‘Sonic Frontiers’: Sega Studio Head Says Fans ‘Don’t Understand’ the Gameplay

Sega isn’t phased by the mixed reactions to Sonic Frontiers. Earlier this month, the studio showed off new footage of the video game, which sees Sonic the Hedgehog enter a wormhole and find himself in a world called Starfall Islands. Many fans didn’t love what they saw, and some even called for Sega to delay Sonic Frontiers in favor of working on it longer. However, Sonic Team head Takashi Iizuka said fans just haven’t had a chance to fully understand Sonic Frontiers’ gameplay.

Sonic stands on a clifftop in Sonic Frontiers
‘Sonic Frontiers’ | Sega

‘Sonic Frontiers’ footage has received mixed reviews from fans

In early June, Sega and IGN released the first lengthy footage of Sonic Frontiers. One video showed off the game’s open-world format, while another clip featured combat. Fans got to see quite a bit of Starfall Islands and its stunning landscapes (which closely resemble that of The Legend of Zelda: Breath of the Wild). In terms of enemies, Sonic will have to battle some pretty massive bosses.

Some longtime Sonic fans didn’t quite have the reaction to Sonic Frontiers that Sega might have hoped for. #DelaySonicFrontiers began trending on Twitter as people criticized the gameplay footage. Some users thought the animations looked stiff, while others thought the Blue Blur didn’t move fast enough. Overall, fans thought Sonic Frontiers deserved more time in the studio to become a truly great game.

“Fans want to enjoy an increase in polished game offerings, like you enjoyed increased business offers and sales,” one person tweeted about Sega. They noted that fan feedback led Sega and Paramount to redesign Sonic the Hedgehog for the movie, which turned out to be a box office hit.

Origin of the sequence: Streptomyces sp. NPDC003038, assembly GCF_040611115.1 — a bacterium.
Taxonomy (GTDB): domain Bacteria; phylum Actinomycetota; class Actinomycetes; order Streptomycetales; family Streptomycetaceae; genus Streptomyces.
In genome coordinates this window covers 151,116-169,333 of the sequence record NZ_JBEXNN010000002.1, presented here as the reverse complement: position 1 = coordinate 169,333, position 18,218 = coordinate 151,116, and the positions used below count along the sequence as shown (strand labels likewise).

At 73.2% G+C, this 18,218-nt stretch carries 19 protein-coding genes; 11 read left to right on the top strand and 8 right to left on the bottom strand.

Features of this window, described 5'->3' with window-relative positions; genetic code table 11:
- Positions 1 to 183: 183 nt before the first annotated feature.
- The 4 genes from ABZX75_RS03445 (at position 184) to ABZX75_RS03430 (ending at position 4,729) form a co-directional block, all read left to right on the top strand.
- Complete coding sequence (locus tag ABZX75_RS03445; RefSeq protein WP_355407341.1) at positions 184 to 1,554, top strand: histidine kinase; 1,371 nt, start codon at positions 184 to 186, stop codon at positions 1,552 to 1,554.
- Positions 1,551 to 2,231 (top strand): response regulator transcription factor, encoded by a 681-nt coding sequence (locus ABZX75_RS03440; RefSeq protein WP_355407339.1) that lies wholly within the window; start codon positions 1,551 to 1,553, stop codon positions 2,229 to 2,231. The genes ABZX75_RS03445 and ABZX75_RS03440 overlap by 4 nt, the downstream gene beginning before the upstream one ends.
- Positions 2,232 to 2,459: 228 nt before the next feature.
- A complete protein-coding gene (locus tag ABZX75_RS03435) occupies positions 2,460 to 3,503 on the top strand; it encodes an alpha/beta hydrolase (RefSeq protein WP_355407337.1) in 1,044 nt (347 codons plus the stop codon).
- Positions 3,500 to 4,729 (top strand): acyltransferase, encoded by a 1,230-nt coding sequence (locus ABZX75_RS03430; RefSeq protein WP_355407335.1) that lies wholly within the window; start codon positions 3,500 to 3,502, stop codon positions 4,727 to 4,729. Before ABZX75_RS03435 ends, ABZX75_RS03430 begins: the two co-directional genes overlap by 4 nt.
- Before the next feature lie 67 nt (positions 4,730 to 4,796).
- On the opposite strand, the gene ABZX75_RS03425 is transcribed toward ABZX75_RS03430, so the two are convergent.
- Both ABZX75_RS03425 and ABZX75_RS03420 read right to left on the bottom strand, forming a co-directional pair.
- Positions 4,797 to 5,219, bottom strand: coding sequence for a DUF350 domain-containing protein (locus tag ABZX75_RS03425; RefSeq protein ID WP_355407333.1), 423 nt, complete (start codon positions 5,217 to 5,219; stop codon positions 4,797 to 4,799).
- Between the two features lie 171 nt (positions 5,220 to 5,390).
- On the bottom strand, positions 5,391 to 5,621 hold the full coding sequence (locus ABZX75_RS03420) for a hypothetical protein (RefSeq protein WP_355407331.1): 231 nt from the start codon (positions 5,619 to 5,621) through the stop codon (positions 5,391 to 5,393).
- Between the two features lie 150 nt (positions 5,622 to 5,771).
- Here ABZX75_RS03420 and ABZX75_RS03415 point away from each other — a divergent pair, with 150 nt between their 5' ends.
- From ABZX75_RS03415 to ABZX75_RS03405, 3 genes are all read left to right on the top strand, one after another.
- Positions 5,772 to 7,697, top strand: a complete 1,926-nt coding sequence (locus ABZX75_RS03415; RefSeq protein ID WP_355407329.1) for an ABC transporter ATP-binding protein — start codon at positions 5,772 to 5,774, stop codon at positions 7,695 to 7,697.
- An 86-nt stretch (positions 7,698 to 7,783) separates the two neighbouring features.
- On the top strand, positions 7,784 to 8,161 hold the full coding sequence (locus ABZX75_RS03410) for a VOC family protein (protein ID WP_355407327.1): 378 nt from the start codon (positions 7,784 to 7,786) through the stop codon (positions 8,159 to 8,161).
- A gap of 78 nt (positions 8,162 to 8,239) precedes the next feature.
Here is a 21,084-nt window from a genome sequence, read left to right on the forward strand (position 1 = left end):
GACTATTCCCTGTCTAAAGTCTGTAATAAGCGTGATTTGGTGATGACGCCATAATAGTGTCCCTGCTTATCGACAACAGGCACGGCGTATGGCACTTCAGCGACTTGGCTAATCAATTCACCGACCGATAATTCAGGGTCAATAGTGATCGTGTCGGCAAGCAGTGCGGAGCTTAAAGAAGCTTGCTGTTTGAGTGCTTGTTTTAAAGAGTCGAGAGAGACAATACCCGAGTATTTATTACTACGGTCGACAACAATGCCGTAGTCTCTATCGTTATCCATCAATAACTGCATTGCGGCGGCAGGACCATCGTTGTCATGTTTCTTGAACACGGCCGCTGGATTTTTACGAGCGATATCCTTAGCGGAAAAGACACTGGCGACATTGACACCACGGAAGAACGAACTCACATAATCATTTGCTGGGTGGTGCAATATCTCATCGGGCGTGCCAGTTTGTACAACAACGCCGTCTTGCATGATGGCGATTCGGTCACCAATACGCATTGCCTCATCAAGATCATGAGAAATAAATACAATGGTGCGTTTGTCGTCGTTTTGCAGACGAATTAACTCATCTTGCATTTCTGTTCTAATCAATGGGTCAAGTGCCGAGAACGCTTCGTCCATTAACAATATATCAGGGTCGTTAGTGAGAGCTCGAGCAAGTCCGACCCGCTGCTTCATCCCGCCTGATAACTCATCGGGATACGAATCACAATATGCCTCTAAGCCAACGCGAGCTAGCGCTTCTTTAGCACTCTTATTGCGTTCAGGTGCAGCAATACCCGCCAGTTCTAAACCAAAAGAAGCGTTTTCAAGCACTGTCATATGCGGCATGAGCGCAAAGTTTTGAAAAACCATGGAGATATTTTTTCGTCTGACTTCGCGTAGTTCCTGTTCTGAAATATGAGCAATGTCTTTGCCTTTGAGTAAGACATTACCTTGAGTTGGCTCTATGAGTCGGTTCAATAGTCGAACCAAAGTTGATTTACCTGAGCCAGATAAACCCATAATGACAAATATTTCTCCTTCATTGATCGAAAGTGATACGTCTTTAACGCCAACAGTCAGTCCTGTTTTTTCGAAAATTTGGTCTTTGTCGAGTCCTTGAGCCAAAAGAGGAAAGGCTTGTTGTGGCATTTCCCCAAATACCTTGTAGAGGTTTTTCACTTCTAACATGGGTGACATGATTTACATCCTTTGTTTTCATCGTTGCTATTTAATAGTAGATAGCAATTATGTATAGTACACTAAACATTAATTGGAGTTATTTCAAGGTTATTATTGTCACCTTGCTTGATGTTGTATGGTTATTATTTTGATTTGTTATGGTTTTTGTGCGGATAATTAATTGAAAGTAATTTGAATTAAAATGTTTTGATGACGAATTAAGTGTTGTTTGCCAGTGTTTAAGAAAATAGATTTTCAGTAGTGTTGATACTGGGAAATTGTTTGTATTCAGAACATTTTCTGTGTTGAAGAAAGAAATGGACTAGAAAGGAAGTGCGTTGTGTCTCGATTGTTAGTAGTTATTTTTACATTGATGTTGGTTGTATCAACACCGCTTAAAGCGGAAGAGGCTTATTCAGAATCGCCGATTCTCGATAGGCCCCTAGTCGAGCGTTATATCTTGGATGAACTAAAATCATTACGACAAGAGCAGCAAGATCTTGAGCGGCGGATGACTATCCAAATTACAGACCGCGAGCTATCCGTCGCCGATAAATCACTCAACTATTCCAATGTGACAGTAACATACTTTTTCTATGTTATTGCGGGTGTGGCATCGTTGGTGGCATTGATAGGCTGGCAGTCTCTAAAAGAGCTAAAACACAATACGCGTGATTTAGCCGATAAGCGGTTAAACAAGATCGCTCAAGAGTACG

“It’s time to raise OUR bar. Not SEGA’s,” the fan added.

Sonic Team lead Takashi Iizuka said fans just ‘don’t understand’ the new ‘open zone’ gameplay in ‘Sonic Frontiers’

As much as fans want the delay, it looks like Sega won’t budge. In response to the criticism, Iizuka said fans just need a chance to understand the gameplay in Sonic Frontiers.

“It’s not really that surprising,” Iizuka told VGC at the Summer Game Fest: Play Days event in Los Angeles. “We do realize everyone is just kind of reacting to the videos that they saw, and because they don’t understand what this new gameplay is, they’re kind of comparing it to other games that they already know. So we do see a lot of people saying, ‘oh, it’s kind of like this, it’s kind of like that, but it’s not like this, it’s not like that.'”

Iizuka continued on to say that Sonic Frontiers’ “open-zone” format is vastly different from previous Sonic the Hedgehog platformer games. In order to understand, fans will need “hands-on” experience with the game.

“If people come to Gamescom or Tokyo Game Show, [they can] get that hands-on experience to play the game and understand what the game is. Because right now we’re just kind of watching videos of people reacting to what they believe the game to be,” Iizuka added.

What exactly does ‘open zone’ mean?

For now, Sega hopes to focus on explaining what it means by “open-zone.” That process has already started, as director Morio Kishimoto offered a definition to IGN. According to Kishimoto, it’s the game’s “secret weapon.”

“Level-based platformers often have a world map. Our Open Zone is a world map, only we’ve made it entirely playable, Kishimoto said. “What is often defined as a World in other level-based platformers is called a Zone in Sonic games, so we took that and combined it with Open, which refers to a freely explorable field. So that’s what Open Zone stands for.”

Sonic Frontiers is expected to arrive in late 2022.

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